#id3 #mp3 #json

bin+lib id3-json

Read and write ID3 tags in a machine-readable way

5 releases

0.2.1 Mar 11, 2023
0.2.0 Jan 7, 2023
0.1.2 Dec 25, 2022
0.1.1 Dec 24, 2022
0.1.0 Dec 24, 2022

#376 in Filesystem

21 downloads per month

MIT license

309 lines

Build Status


This project's goal is to provide an easy way to read and write ID3 tags with a consistent input and output. The existing tools I've found require a lot of work to parse their output and work in inconsistent ways, so I'm making another one.

The main client of this project is going to be a Vim plugin: https://github.com/AndrewRadev/id3.vim. That said, there's no particular reason not to use it for whatever. I'd like to keep the tool general-purpose, so if you're looking for some specific functionality, please open a github issue.

The project is backed by the excellent id3 crate built in Rust. Really, the tag parsing and writing logic is all there -- the code here mostly just translates the data to/from JSON (though I do make some assumptions, see Quirks below).


If you have the Rust toolchain installed, you can install it from crates.io:

$ cargo install id3-json

But you can also use the precompiled binary for your operating system from the releases tab in github: https://github.com/AndrewRadev/id3-json/releases:

Basic usage

Running the program with --help should provide a message along these lines.

id3-json 0.2.1

    id3-json [FLAGS] <music-file.mp3>

    -r, --read       Reads tags from the file and outputs them to STDOUT as JSON.
                     If neither `read` nor `write` are given, will read by default.

    -w, --write      Write mode, expects a JSON on STDIN with valid tag values.
                     If also given `read`, will print the resulting tags afterwards

        --tag-version <ID3v2.{2,3,4}>
                     On write, sets the tags' version to 2.2, 2.3, or 2.4.

    -V, --version    Prints version information

    <music-file.mp3>    Music file to read tags from or write tags to

The input to write to a tag should be a valid json with "title", "artist", etc as keys. The output will be a JSON object that has a "data" key and inside has all these fields set. Here's some example output, pretty-printed using the jq tool:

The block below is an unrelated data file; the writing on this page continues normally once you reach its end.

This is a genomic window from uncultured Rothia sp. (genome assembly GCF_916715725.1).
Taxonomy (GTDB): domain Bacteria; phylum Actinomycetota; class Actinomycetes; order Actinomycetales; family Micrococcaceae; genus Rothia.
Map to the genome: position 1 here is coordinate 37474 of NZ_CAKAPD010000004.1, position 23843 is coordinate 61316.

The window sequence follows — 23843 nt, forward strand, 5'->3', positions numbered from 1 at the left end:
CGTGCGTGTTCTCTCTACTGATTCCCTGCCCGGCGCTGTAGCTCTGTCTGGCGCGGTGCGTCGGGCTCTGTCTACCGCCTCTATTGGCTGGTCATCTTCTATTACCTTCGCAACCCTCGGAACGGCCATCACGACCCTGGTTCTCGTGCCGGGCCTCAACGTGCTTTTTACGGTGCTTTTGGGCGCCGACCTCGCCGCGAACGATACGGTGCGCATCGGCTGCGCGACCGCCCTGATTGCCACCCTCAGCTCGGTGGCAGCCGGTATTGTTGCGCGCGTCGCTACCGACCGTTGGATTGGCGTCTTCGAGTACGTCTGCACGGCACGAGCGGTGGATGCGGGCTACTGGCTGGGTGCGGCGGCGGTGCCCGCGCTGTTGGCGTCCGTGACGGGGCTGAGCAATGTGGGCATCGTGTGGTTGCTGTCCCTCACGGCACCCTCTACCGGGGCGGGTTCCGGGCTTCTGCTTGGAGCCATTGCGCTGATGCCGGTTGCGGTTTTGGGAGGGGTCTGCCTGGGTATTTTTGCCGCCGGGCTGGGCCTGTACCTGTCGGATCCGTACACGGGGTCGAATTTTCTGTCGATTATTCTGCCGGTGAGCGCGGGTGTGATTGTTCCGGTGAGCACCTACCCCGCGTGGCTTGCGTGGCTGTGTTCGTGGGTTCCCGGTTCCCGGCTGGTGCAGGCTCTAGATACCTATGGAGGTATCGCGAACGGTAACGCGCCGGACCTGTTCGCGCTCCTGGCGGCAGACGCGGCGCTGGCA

% id3-json tests/fixtures/attempt_1.mp3 | jq .
  "data": {
    "album": "Echoes From The Past",
    "artist": "Christiaan Bakker",
    "comment": "http://www.jamendo.com Attribution 3.0 ",
    "date": null,
    "genre": "(255)",
    "title": "Elevator Music Attempt #1",
    "track": null
  "version": "ID3v2.4"

Here's how we can update the title and track number, and remove the genre. The tool will print the tags after the change (because of --read):

% echo '{ "title": "[updated]", "track": 1, "genre": null }' | id3-json tests/fixtures/attempt_1.mp3 --write --read | jq .
  "data": {
    "album": "Echoes From The Past",
    "artist": "Christiaan Bakker",
    "comment": "http://www.jamendo.com Attribution 3.0 ",
    "date": null,
    "genre": null,
    "title": "[updated]",
    "track": 1
  "version": "ID3v2.4"


The numbers given to the "year" field in set_year seem to be i32, but for simplicity, I assume years are going to be positive numbers.

If the tags are ID3v2.4, the tool will read and write the "date" field as "date recorded" (TDRL). See the relevant github issue for the conversation: https://github.com/AndrewRadev/id3-json/issues/1. Seems like both picard and easy tag use that field, which is why I chose it.

It's still a bit up in the air, I might end up dealing with both "date recorded" and "date released" as separate fields, though I can't help but wonder how many people care and would be happy to just have "date". For a tag that's not v2.4, it'll return "year" from the TYER tag instead.

It's possible to have multiple comments with a "description", "lang", and "text". See the frame::Comment structure for details. However, at least in my personal music library, it seems almost all mp3 files contain a single comment with "" for the description. Some of them have another one that's labeled as "ID3v1 comment".

For simplicity's sake I've decided to have id3-json read and write that one comment with a description of "". All other comments should be preserved, so if anything else reads them, it should still work as expected.

Potential future changes

For now, this interface works for me, but if other people need to use it without some of my design choices, a --raw or --full option could be implemented to just read and write the frames as-is with minimal processing and leave it to the client of the tool to decide how to manage them.

Batch processing is another direction I could take this, returning a JSON array with an entry for each filename (or an object with filenames as keys?) and, when writing, expecting a corresponding array/object.

A lot of other metadata could also be read/written, the specific fields I've chosen are just what I used to use from a different utility.

Music used for testing: